Cheers for reading,


The Monarch’s Way 2019; The Start

On September 3rd, 1651, a young King Charles the II was a fugitive, having narrowly escaped capture following his Royalist armies’ heavy defeat at the hands of Oliver Cromwell’s Roundheads at the Battle of Worcester. For the next six weeks he was pursued all over the country by Cromwell and his forces, famously hiding up an oak tree to avoid capture, now famously called the ‘Royal oak’ and source of the name of many pubs in the U.K. Eventually reaching Shoreham where the king set sail to France to begin nine years of exile.

His famous escape route is now memorialised by a walking route called the ‘Monarch’s Way’ that roughly traces Charles’ escape route from its very beginning at the Battle of Worcester. After passing north up to Boscobel (site of the famous oak tree) the long journey south begins, through Stratford upon Avon and the Cotswolds, across the Mendip Hills to Charmouth on the south coast. The path then heads east along the coast through both the Hampshire and the South Downs where it ends at Shoreham, the site of the kings escape by boat and, more importantly, my home town.

From start to finish the Monarchs way is 615-625 miles, depending on who you ask. This gives it the prize of being the longest inland walking trail within England. In walking its entire length, you cover the distance of London to Milan, ascending a total distance equivalent to climbing Everest and then some. Now all this is information I wish I knew back when I made a silly bet with my friend, Ash Fee, boldly claiming that I could walk the entire Monarchs Way before the end of the year. We agreed on a £50 wager and it was on!

The first of many signs to guide you along the Monarchs Way.

Now at the time I knew of the Monarch Way from passing it distinctive waymarker; a ship above a crown that is superimposed into an oak tree. But I had no idea how long it really was. I had done some long-distance walking of 100 miles before but nothing like this. 625 miles is a long, long way to walk. My plan was to ‘wild’ camp the whole way, this was to keep cost down as I would be spending astronomical amounts on public transport to get to and from the Way back home. I would carry all the stuff I need to survive on my back and save money by cooking food I bought with me on my portable stove. Great plan, right?

Trip 1 (26-28 July, 2019)

It was a few months after I had agreed to the original bet that I was finally on the train to Worcester and to the start point at Powick Bridge. Boris Johnson had just been sworn as Prime Minister and the United Kingdom had just endured its hottest July day on record, so obviously everyone was going a bit crazy. It was therefore nice to get away from it all and to start my long walk. I at arrived at Worcester Foregate Station, with my large pack containing all I thought I would need for a weekend’s walking. I abruptly jumped in a taxi and asked to be dropped at Powick Bridge. After around ten minutes of awkward taxi chat, as my eye fixated in watching the metre climb steadily higher, the driver pulled over on the lay-by of a main road and asked;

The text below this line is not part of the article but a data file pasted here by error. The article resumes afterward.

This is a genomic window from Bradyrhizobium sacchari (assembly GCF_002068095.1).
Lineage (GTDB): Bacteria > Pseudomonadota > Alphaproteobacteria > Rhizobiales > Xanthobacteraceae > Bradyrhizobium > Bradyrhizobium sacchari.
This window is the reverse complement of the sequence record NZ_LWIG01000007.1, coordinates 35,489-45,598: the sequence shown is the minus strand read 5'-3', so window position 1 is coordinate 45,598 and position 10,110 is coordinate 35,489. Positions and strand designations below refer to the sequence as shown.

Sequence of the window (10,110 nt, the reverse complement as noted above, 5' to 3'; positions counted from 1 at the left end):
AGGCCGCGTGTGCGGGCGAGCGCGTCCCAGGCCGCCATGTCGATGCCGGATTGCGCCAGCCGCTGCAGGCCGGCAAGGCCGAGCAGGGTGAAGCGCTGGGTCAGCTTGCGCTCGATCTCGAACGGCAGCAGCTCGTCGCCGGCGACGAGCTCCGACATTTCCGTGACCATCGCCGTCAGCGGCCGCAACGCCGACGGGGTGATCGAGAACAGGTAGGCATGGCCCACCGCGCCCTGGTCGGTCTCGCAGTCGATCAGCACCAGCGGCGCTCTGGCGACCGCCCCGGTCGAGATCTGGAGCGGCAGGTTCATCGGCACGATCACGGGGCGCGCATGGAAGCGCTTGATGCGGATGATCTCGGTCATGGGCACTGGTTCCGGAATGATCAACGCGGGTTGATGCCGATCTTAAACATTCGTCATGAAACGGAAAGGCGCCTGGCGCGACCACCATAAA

“This alright mate?”

 Not having a clue where I was and not willing to pay more than the £7.20 the fare had already reached, I agreed it was alright, handed him the cash and jumped out.

Down the road from the lay-by I saw a pub, so I quickly decided the best plan of action was to go have a pint, to reward me for getting this far, and then find my way to Powick Bridge and get down to some walking.

Now seems like a good time to tell you I had bought no maps with on this walk. Well technically this isn’t true, I had bought my recently purchased copy of ‘The Monarchs Way Guidebook; Part One’. I had got this from the brilliant people at the Monarchs Way Association, the people responsible for the Way and its maintenance. They kind people there even warned me that I would require maps for navigation. Advice I foolishly ignored. The guidebook included detailed written direction of the Way and some crude hand drawn maps which I decided was all I needed to navigate. A quick check on the map app on my phone showed the old bridge was just a 10-minute walk away, so after sinking my ‘celebratory starting’ pint, and feeling confident, I headed down to the bridge and the start of the Monarchs Way.